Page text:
I Have Breast Cancer: What Do I Tell My Children?
Helen Pass, MD, Director of Breast Surgery and Co-Director, Breast Center
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As a parent, your first instinct is to protect your child from being upset, scared or hurt. That’s a perfectly reasonable mindset. But how do you hold it together when you’re the one who’s facing all of these emotions after your recent diagnosis of breast cancer?
Telling your kids you have breast cancer adds another difficult step to the mix. What’s the best approach to break the news? How do you answer difficult questions? How much of this will they actually comprehend?
Knowing kids are curious by nature, here are some tips that might help you both through this journey.
1. Plan Ahead
Don’t talk to your child in the heat of the moment; he or she deserves your preparation and undivided attention. Make a plan with another loved one, the cancer center’s social worker, your navigator, or even a therapist if you have one. Think through when and how you’ll bring up your breast cancer diagnosis. Try to keep your answers truthful and age appropriate. If your child is very young, it may help to explain that there are many parts to the human body and when someone has cancer, one of those parts stops working the right way. Older children will expect and need more detailed information. Hopefully, some of the information below will help you through this process.
2. Honest is the New Normal
All except the very youngest of children probably suspect something is going on. They have noticed that you seem upset, or have had to go to many appointments. Explain that you wanted to learn about what you had and how it was going to treated before telling them so that you could answer their questions honestly. Reassure your child that you’re still a family and therefore a great team despite your newfound sickness. Explain that there may be times when you do not feel up to doing some of the usual things. You can and should be level with them when it comes to sitting out on soccer practice or the dance recital, but you can spend time with them doing quieter activities such as watching a movie, reading or even snuggling. They just want to know you still love them.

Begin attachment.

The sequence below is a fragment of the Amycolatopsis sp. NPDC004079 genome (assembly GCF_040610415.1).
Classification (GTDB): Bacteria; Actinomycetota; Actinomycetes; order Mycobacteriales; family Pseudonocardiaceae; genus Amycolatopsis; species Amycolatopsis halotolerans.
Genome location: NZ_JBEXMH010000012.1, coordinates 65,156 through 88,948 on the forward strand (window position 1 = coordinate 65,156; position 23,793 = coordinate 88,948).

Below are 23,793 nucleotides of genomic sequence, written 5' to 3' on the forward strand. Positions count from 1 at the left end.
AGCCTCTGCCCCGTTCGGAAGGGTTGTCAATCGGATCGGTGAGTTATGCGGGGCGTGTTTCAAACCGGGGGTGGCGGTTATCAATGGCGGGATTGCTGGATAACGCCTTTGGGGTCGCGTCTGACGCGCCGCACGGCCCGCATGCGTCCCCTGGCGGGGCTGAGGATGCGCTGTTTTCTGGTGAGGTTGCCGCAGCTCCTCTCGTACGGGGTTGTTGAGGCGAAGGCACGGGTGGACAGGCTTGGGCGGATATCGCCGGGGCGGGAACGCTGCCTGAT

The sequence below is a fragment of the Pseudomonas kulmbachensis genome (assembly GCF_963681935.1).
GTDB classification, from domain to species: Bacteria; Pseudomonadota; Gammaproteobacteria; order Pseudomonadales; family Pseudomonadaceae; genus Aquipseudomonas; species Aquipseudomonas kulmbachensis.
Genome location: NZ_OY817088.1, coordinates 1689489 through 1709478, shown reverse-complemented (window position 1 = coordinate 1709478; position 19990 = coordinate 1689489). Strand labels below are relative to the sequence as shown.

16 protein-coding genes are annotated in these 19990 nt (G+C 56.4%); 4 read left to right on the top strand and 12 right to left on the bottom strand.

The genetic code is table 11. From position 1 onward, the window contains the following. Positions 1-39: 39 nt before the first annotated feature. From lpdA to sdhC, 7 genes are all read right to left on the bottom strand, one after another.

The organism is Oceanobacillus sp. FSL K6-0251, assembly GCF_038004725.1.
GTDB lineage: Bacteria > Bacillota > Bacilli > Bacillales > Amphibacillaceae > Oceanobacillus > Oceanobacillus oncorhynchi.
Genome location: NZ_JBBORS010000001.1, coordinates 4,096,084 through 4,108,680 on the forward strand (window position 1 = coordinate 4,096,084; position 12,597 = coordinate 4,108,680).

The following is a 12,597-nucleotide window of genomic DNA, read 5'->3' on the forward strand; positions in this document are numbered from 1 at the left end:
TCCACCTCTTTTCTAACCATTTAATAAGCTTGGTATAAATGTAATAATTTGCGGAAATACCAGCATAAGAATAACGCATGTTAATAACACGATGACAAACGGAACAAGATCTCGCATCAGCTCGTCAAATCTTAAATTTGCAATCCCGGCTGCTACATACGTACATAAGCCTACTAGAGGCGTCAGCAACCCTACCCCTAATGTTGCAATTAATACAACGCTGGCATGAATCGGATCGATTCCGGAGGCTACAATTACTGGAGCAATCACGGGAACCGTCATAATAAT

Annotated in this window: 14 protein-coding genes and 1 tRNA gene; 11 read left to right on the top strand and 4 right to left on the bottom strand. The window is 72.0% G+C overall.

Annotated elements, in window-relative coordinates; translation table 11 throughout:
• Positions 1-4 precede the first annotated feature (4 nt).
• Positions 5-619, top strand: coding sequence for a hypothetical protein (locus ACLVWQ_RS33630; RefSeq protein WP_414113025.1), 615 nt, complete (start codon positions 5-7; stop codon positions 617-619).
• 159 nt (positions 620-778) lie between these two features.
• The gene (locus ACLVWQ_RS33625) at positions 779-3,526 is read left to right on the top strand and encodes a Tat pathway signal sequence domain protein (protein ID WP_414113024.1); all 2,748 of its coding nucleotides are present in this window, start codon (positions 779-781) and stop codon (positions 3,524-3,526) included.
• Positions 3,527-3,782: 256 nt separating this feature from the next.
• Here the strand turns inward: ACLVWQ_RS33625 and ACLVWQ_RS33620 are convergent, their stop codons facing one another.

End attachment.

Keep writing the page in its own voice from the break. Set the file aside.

3. Consider Calling the School
It's important that the school is aware of this new major stressor in your child’s life. If your child is distracted or begins to have difficulty, the teachers will be more sympathetic and able to respond appropriately if they have been kept in the loop. You may choose to reach out to the teachers personally or by email. Or you may wish to ask the guidance counselor or principal to let the teachers know. This is also a task you can ask a close friend to do for you. Remember, your friends want to help and are usually glad when they can assist with a specific task. Having a friend tell is especially useful if you do not feel up to answering all the questions and repeating yourself many times. Finally, the topic of cancer may come up in your child’s course of study. If they are forewarned, a teacher may help him or her better prepare for the lesson plan.
4. Field Difficult Questions
You’ll probably encounter the following scenarios. Here are some suggested responses.
Child: Is it my fault?
You: Of course not. Things like this are no one’s fault. Cancer is one of those sicknesses that has a mind of its own.
(This is, perhaps, one of the most important points to emphasize!)
Child: Is it contagious?
You: No, you can’t catch it from someone else. Cancer isn’t like the flu or stomach bug; it’s a different way of being sick.
Child: What’s going to happen to you?
You: I’m a healthy person and I’m working very hard to stay healthy. I have some great doctors who are on my side. I am going to require some treatment and as I learn more I will share with you what I know.
(Obviously, this is the hardest question to answer. You may want to fulfill your child’s curiosity further by bringing home age-appropriate books or finding kid-friendly vocabulary related to the topic.)
Child: What kind of treatment will you need?
Your answer will obviously need to be tailored to what treatment you will require.
You: I am going to have surgery, but I will be fine. I will need you to be gentle with me after surgery, and will not be able pick you up for a while, but we can still snuggle.
(Warn them if you are going to need to stay in the hospital after surgery.)
Medicine for cancer is a little different. There’s something called chemotherapy, or chemo, which is very strong because it attacks all the bad parts to stop the cancer from growing. There are different types of chemotherapy and some types can make you feel sick.
Child: Are you going to quit work?
You: We’ll see what happens, but my plan is to stay the busy mom that I am and keep working. I don’t know for sure how I am going to feel, so it’s possible I might take some time off.
Child: Why did you have to tell me? Now I’m sad.
You: I told you because we’re in this together and breast cancer is very hard to keep secret. I am going to need some extra rest and be careful after surgery. Sometimes, the medicine makes people lose their hair or feel tired and even sick. I didn’t want you to worry in case that happens, so that’s why I’m talking to you now.